I’m a bit late on this one (come on, I’ve been in Belgrade), but, along with everyone else, I loved the story that Morgan Stanley used their summer intern, a 15-year-old boy, to inform them how ‘youths’ consumed media in today’s heady times. Boldly, Morgan Stanley described the report as ‘groundbreaking’ and even went as far as presenting it to their media clients (and charging them for it, I wonder…)
While it’s too easy to take pot shots at this (how much insight can a 15 year-old give us other than how much porn he watches, for example) I think it’s a great piece of PR. For a start, using a 15-year-old to do a piece of work is two fingers up at the plethora of companies charging huge sums for this kind of thing, but it’s also a really strong piece of lateral thinking from someone at MS – I mean, why can’t a 15- year-old give us advice on these kind of issues?
Tim Dowling at the Guardian did a great follow up piece on the story, ‘testing’ the findings on his own ’14 year-old media expert’ (who insisted on anonymity). I’ve listed his comments below – along with (as if you’re interested) the habits of a 27-year-old, male, working in PR (that’s me, ok?).
Television Robson describes teenage viewing as erratic, claiming “they will watch a particular show at a certain time for a number of weeks . . . but then they may watch no television for weeks after the programme has ended.” My expert says: “People don’t go for weeks without watching telly.”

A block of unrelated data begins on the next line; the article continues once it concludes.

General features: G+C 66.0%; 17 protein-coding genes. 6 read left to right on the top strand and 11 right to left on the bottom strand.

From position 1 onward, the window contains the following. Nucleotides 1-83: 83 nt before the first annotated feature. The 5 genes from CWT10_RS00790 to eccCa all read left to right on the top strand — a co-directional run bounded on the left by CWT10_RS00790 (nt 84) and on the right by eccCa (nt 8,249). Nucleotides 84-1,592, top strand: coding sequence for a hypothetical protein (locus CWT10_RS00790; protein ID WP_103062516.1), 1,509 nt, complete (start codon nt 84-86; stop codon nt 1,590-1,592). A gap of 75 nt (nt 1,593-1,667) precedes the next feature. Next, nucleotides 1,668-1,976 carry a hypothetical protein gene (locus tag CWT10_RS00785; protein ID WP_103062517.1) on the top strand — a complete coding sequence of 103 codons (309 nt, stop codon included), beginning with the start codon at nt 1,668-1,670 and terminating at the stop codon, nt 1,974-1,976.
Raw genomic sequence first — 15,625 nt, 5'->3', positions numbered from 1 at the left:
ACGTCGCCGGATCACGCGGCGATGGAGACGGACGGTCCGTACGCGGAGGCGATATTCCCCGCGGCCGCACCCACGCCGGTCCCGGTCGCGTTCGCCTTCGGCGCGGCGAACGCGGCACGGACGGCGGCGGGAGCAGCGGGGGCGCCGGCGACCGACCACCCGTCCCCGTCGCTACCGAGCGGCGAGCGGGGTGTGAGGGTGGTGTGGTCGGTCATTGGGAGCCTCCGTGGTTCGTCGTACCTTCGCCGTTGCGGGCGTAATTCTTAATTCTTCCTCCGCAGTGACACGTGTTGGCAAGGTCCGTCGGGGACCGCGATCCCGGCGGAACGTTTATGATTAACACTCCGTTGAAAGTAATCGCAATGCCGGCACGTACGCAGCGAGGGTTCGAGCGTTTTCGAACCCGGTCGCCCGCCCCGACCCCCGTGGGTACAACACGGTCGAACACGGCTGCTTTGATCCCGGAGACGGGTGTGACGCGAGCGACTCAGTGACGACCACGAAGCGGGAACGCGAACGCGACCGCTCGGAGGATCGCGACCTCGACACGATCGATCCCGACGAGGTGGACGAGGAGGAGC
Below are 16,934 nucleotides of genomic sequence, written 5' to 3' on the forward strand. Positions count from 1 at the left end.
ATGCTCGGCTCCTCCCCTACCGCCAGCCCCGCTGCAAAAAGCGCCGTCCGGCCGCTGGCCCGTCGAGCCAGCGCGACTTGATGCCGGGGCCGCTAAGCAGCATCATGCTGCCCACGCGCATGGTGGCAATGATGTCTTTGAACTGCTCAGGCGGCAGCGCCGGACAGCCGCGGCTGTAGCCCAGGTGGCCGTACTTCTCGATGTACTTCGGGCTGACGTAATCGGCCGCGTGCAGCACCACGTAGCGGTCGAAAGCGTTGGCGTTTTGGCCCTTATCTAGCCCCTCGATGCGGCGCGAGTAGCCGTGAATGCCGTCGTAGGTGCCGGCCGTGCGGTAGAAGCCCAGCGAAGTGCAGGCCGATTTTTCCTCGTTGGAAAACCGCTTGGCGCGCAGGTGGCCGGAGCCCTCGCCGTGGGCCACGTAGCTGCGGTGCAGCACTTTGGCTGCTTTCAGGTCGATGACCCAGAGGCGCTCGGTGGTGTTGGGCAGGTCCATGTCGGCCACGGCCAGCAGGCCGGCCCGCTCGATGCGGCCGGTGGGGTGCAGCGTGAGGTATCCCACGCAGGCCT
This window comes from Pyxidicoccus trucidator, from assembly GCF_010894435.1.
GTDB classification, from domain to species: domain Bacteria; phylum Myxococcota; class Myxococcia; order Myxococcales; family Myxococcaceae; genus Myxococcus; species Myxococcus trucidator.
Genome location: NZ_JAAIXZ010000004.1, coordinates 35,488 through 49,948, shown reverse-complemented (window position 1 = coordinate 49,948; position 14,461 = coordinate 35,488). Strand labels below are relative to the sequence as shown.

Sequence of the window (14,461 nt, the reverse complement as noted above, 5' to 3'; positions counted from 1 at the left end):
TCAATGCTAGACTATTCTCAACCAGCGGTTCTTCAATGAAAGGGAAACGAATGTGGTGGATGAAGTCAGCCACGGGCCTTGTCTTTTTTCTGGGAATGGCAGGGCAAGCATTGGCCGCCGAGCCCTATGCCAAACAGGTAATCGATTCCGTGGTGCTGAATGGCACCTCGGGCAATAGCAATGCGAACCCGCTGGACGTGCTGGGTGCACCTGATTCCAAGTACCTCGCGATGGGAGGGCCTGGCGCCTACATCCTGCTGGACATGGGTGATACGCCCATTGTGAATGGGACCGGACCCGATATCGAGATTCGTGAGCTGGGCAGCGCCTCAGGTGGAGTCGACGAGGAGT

Urghhhh, I don’t ever get home from work in time for TV – though do make time for Mad Men and have a weird obsession with reality TV cop shows like Cops with Cameras, Road Wars, Traffic Cops – I could go on. Maybe this means something?
Gaming With consoles that connect to the internet, says Robson, online chatting between gamers is beginning to impact on mobile use: “One can speak for free over the console and so a teenager would be unwilling to pay to use a phone.” My consultant remains unconvinced: “I don’t know any teenagers who use their Xbox instead of a phone.”
Ha! As if I have time for gaming. But a lot of my friends still do (most of them are ‘between jobs) and they mainly play on the Wi, or Xbox 360. Though I agree with the Guardian, how many people are going to use their consoles instead of phones?
The internet My insider concurs with Robson’s assertion that “many teenagers use YouTube to watch videos” but disagrees with the idea that those videos are “mainly anime”. “It’s mainly people humiliating themselves,” he says.
I’ve got to agree with the Guardian again here, I’m obsessed with Youtube and a quick check on my last search was largely people humiliating themselves, with; “When Swans Fight Men” and “Bears Attacking People”.
Newspapers Robson insists that “No teenager that I know of regularly reads a newspaper.” My own operative has ceased cooperating by this point, but thanks to Robson I feel able to offer my own conclusions safe in the knowledge that no teens will discover them here. Today’s young persons rarely, if ever, pay for anything they can get for free. The big question then, is this: why do we care what they like?
Ok, so along with every other person in PR, I literally read every newspaper, magazine and parish leaflet out there, ON A DAILY BASIS. I fear there is such a thing as too much knowledge and I feel my brain filling up at an alarming rate.
I’m off to sell my report to a large media company now.